CPS plans to sell excess energy
By Vicki Vaughan
San Antonio Express-News
CPS Energy hopes to sell nuclear-generated power as a means of moderating rate hikes in San Antonio should it partner in an expansion of the South Texas Project nuclear plant near Bay City.
Without a plan to sell power at wholesale to others, city-owned CPS would have to request a 7 percent to 8 percent rate increase every other year, CPS Energy interim General Manager Steve Bartley told the San Antonio Express-News Editorial Board on Tuesday.
"We have considered how we could stay a 40 percent owner of the addition to the plant while minimizing the impact to the community," Bartley said.
The answer, he said, is to sell half of CPS Energy's share of electricity in the wholesale market, as the expanded plant would produce more power than San Antonio can use.
Selling power to new customers will help the utility pay for the plant, he said. Adding two reactors to the South Texas Project will cost $10 billion - $13 billion when the cost of financing is included. CPS' share of that will be $5.2 billion if it holds a 40 percent stake in the expansion.
Although CPS Energy officials declined to identify potential customers, there are scores of regional utilities, municipalities and electric cooperatives that are potential clients, Bartley said.
"In return, they'll ask for longer-term contracts than what we historically have done," Bartley said. The contracts could extend for 20 years or more, CPS Energy Chief Executive Milton Lee said.
The utility already has a history of selling electricity to others.
"We have very long-term contracts with the cities of Hondo and Castroville and to Floresville Electric Light & Power," said Mike Kotara, CPS Energy executive vice president of energy development. "And we've been selling to regional customers over the last five years."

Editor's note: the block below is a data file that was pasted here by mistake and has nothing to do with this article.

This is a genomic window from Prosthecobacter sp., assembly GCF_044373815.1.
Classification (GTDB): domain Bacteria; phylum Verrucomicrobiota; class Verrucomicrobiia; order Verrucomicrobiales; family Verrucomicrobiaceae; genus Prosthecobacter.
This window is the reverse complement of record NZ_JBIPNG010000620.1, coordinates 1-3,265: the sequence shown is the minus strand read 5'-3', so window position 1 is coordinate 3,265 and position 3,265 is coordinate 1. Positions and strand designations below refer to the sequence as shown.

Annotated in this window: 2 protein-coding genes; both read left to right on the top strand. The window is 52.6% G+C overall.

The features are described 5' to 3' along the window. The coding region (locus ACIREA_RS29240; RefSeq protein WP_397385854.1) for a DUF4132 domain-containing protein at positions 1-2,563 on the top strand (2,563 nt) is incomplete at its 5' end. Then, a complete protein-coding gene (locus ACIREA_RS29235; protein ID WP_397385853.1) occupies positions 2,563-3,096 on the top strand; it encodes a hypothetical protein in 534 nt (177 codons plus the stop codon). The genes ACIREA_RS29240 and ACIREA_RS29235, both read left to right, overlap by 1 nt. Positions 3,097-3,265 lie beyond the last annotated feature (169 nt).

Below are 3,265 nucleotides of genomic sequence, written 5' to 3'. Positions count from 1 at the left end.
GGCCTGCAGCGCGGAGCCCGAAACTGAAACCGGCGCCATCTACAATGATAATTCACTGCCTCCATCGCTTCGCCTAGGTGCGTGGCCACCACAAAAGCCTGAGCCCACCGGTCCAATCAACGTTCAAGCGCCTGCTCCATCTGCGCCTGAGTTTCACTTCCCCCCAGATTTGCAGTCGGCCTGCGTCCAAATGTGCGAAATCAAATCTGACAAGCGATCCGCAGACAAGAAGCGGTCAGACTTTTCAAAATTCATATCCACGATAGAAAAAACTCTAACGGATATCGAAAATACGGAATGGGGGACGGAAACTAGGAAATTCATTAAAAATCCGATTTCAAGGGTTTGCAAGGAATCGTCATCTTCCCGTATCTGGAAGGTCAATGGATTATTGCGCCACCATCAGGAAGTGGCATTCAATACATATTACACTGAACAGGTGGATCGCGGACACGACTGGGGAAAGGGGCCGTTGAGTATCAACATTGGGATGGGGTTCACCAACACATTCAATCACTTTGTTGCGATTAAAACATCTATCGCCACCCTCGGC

Utility officials also stressed that it's important to maintain a 40 percent ownership in the expansion of the South Texas Project, which calls for the addition of two nuclear reactors. Some city leaders have suggested that CPS Energy take a smaller ownership stake.
A 40 percent ownership position would give CPS Energy veto power over major decisions by the other partners, Bartley said.
CPS Energy and NRG Energy of New Jersey are partners in the expansion's license application pending before the Nuclear Regulatory Commission. NRG Energy, which seeks another partner for the plant's expansion, would maintain a 40 percent ownership stake, while a new partner would own 20 percent, Kotara said.
A public discussion of the merits of the project is under way and will culminate in October with a decision by the City Council on whether to proceed.
CPS Energy and NRG Energy will have spent about $2 billion - about $1 billion each - by the time the Nuclear Regulatory Commission issues a license for the expansion. That is expected in spring 2012.
"What's most in their favor is that (CPS and NRG) are getting some federal support and it's an existing site - that's really crucial," said Kenneth Medlock, energy studies fellow at the James A. Baker III Institute at Rice University. CPS Energy and NRG Energy are on the short list to receive federal loan guarantees for the nuclear plant expansion.
"If they were doing this at a brand-new site," Medlock said, "then I would be much more skeptical that this would get done."
And it should help that the cost of commodities has fallen substantially in a year's time.
"All the metals are roughly 60 to 70 percent of their peak last summer," Medlock said. "Everything has come way off."
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